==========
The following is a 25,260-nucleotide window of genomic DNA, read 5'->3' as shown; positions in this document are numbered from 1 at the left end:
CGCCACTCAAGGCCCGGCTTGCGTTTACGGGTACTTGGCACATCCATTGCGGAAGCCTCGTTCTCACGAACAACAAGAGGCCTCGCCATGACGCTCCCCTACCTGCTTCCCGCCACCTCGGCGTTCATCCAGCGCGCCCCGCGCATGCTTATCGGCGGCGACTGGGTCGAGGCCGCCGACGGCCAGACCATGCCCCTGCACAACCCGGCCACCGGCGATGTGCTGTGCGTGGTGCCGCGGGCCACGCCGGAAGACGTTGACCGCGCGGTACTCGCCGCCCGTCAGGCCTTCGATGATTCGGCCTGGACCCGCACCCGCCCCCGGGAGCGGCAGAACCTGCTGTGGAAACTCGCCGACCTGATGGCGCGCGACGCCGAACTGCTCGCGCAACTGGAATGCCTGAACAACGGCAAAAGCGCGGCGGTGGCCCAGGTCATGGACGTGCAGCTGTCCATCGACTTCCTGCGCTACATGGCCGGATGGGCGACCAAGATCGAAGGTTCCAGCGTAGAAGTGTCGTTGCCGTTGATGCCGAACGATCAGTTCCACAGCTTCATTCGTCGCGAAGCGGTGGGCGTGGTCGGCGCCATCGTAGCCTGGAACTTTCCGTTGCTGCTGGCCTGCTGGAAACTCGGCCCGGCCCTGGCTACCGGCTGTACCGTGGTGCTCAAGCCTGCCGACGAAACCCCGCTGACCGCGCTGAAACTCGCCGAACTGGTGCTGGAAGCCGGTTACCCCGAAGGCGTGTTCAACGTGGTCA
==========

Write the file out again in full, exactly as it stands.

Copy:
The following is a 25,260-nucleotide window of genomic DNA, read 5'->3' as shown; positions in this document are numbered from 1 at the left end:
CGCCACTCAAGGCCCGGCTTGCGTTTACGGGTACTTGGCACATCCATTGCGGAAGCCTCGTTCTCACGAACAACAAGAGGCCTCGCCATGACGCTCCCCTACCTGCTTCCCGCCACCTCGGCGTTCATCCAGCGCGCCCCGCGCATGCTTATCGGCGGCGACTGGGTCGAGGCCGCCGACGGCCAGACCATGCCCCTGCACAACCCGGCCACCGGCGATGTGCTGTGCGTGGTGCCGCGGGCCACGCCGGAAGACGTTGACCGCGCGGTACTCGCCGCCCGTCAGGCCTTCGATGATTCGGCCTGGACCCGCACCCGCCCCCGGGAGCGGCAGAACCTGCTGTGGAAACTCGCCGACCTGATGGCGCGCGACGCCGAACTGCTCGCGCAACTGGAATGCCTGAACAACGGCAAAAGCGCGGCGGTGGCCCAGGTCATGGACGTGCAGCTGTCCATCGACTTCCTGCGCTACATGGCCGGATGGGCGACCAAGATCGAAGGTTCCAGCGTAGAAGTGTCGTTGCCGTTGATGCCGAACGATCAGTTCCACAGCTTCATTCGTCGCGAAGCGGTGGGCGTGGTCGGCGCCATCGTAGCCTGGAACTTTCCGTTGCTGCTGGCCTGCTGGAAACTCGGCCCGGCCCTGGCTACCGGCTGTACCGTGGTGCTCAAGCCTGCCGACGAAACCCCGCTGACCGCGCTGAAACTCGCCGAACTGGTGCTGGAAGCCGGTTACCCCGAAGGCGTGTTCAACGTGGTCA